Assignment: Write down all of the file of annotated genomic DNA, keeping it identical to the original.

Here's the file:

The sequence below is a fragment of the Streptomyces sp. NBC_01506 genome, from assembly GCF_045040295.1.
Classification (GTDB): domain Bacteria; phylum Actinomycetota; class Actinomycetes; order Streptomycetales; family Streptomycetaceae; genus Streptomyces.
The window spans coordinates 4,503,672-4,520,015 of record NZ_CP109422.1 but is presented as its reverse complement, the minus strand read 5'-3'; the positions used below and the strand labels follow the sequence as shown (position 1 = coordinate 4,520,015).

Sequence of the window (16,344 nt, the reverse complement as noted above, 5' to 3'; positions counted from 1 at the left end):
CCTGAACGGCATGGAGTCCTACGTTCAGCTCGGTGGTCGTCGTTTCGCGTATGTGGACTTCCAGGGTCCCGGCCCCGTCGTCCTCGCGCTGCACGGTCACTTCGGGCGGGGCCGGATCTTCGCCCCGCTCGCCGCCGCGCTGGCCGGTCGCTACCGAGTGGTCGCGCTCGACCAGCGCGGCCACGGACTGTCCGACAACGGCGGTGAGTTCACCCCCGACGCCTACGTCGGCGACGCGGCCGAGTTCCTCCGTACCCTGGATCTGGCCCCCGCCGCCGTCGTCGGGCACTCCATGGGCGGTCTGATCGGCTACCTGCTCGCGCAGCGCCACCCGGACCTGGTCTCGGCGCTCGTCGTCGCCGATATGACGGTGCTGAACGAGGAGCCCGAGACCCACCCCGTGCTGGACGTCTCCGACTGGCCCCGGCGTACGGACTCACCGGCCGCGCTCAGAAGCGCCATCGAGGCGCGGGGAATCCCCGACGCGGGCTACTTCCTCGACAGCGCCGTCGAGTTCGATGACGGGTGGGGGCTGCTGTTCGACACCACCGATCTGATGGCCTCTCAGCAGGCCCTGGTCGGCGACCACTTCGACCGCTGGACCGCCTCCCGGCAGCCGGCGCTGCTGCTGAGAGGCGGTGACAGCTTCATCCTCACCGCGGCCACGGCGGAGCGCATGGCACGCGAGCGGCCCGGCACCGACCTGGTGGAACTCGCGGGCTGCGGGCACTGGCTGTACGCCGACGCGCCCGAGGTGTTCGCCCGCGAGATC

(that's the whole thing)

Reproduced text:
The sequence below is a fragment of the Streptomyces sp. NBC_01506 genome, from assembly GCF_045040295.1.
Classification (GTDB): domain Bacteria; phylum Actinomycetota; class Actinomycetes; order Streptomycetales; family Streptomycetaceae; genus Streptomyces.
The window spans coordinates 4,503,672-4,520,015 of record NZ_CP109422.1 but is presented as its reverse complement, the minus strand read 5'-3'; the positions used below and the strand labels follow the sequence as shown (position 1 = coordinate 4,520,015).

Sequence of the window (16,344 nt, the reverse complement as noted above, 5' to 3'; positions counted from 1 at the left end):
CCTGAACGGCATGGAGTCCTACGTTCAGCTCGGTGGTCGTCGTTTCGCGTATGTGGACTTCCAGGGTCCCGGCCCCGTCGTCCTCGCGCTGCACGGTCACTTCGGGCGGGGCCGGATCTTCGCCCCGCTCGCCGCCGCGCTGGCCGGTCGCTACCGAGTGGTCGCGCTCGACCAGCGCGGCCACGGACTGTCCGACAACGGCGGTGAGTTCACCCCCGACGCCTACGTCGGCGACGCGGCCGAGTTCCTCCGTACCCTGGATCTGGCCCCCGCCGCCGTCGTCGGGCACTCCATGGGCGGTCTGATCGGCTACCTGCTCGCGCAGCGCCACCCGGACCTGGTCTCGGCGCTCGTCGTCGCCGATATGACGGTGCTGAACGAGGAGCCCGAGACCCACCCCGTGCTGGACGTCTCCGACTGGCCCCGGCGTACGGACTCACCGGCCGCGCTCAGAAGCGCCATCGAGGCGCGGGGAATCCCCGACGCGGGCTACTTCCTCGACAGCGCCGTCGAGTTCGATGACGGGTGGGGGCTGCTGTTCGACACCACCGATCTGATGGCCTCTCAGCAGGCCCTGGTCGGCGACCACTTCGACCGCTGGACCGCCTCCCGGCAGCCGGCGCTGCTGCTGAGAGGCGGTGACAGCTTCATCCTCACCGCGGCCACGGCGGAGCGCATGGCACGCGAGCGGCCCGGCACCGACCTGGTGGAACTCGCGGGCTGCGGGCACTGGCTGTACGCCGACGCGCCCGAGGTGTTCGCCCGCGAGATC